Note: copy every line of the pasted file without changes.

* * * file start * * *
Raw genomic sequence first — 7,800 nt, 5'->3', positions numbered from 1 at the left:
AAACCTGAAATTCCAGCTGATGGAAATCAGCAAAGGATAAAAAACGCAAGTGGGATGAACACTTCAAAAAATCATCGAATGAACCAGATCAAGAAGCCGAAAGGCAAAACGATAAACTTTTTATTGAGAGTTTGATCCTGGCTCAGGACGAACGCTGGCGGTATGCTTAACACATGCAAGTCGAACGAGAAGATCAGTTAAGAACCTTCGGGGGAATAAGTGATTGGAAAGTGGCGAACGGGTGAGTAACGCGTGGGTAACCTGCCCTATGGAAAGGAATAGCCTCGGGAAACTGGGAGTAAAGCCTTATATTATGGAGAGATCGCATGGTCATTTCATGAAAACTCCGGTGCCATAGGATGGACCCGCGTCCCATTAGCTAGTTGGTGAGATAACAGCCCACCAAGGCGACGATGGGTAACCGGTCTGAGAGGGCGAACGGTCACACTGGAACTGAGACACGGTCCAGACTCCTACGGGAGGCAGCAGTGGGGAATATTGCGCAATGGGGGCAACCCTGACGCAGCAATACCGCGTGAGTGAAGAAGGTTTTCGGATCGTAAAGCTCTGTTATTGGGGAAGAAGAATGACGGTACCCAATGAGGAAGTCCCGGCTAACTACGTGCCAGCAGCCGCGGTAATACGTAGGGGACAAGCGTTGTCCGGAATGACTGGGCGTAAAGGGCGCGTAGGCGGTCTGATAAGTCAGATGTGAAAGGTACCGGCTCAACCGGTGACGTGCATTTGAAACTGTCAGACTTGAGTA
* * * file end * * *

Raw genomic sequence first — 7,800 nt, 5'->3', positions numbered from 1 at the left:
AAACCTGAAATTCCAGCTGATGGAAATCAGCAAAGGATAAAAAACGCAAGTGGGATGAACACTTCAAAAAATCATCGAATGAACCAGATCAAGAAGCCGAAAGGCAAAACGATAAACTTTTTATTGAGAGTTTGATCCTGGCTCAGGACGAACGCTGGCGGTATGCTTAACACATGCAAGTCGAACGAGAAGATCAGTTAAGAACCTTCGGGGGAATAAGTGATTGGAAAGTGGCGAACGGGTGAGTAACGCGTGGGTAACCTGCCCTATGGAAAGGAATAGCCTCGGGAAACTGGGAGTAAAGCCTTATATTATGGAGAGATCGCATGGTCATTTCATGAAAACTCCGGTGCCATAGGATGGACCCGCGTCCCATTAGCTAGTTGGTGAGATAACAGCCCACCAAGGCGACGATGGGTAACCGGTCTGAGAGGGCGAACGGTCACACTGGAACTGAGACACGGTCCAGACTCCTACGGGAGGCAGCAGTGGGGAATATTGCGCAATGGGGGCAACCCTGACGCAGCAATACCGCGTGAGTGAAGAAGGTTTTCGGATCGTAAAGCTCTGTTATTGGGGAAGAAGAATGACGGTACCCAATGAGGAAGTCCCGGCTAACTACGTGCCAGCAGCCGCGGTAATACGTAGGGGACAAGCGTTGTCCGGAATGACTGGGCGTAAAGGGCGCGTAGGCGGTCTGATAAGTCAGATGTGAAAGGTACCGGCTCAACCGGTGACGTGCATTTGAAACTGTCAGACTTGAGTA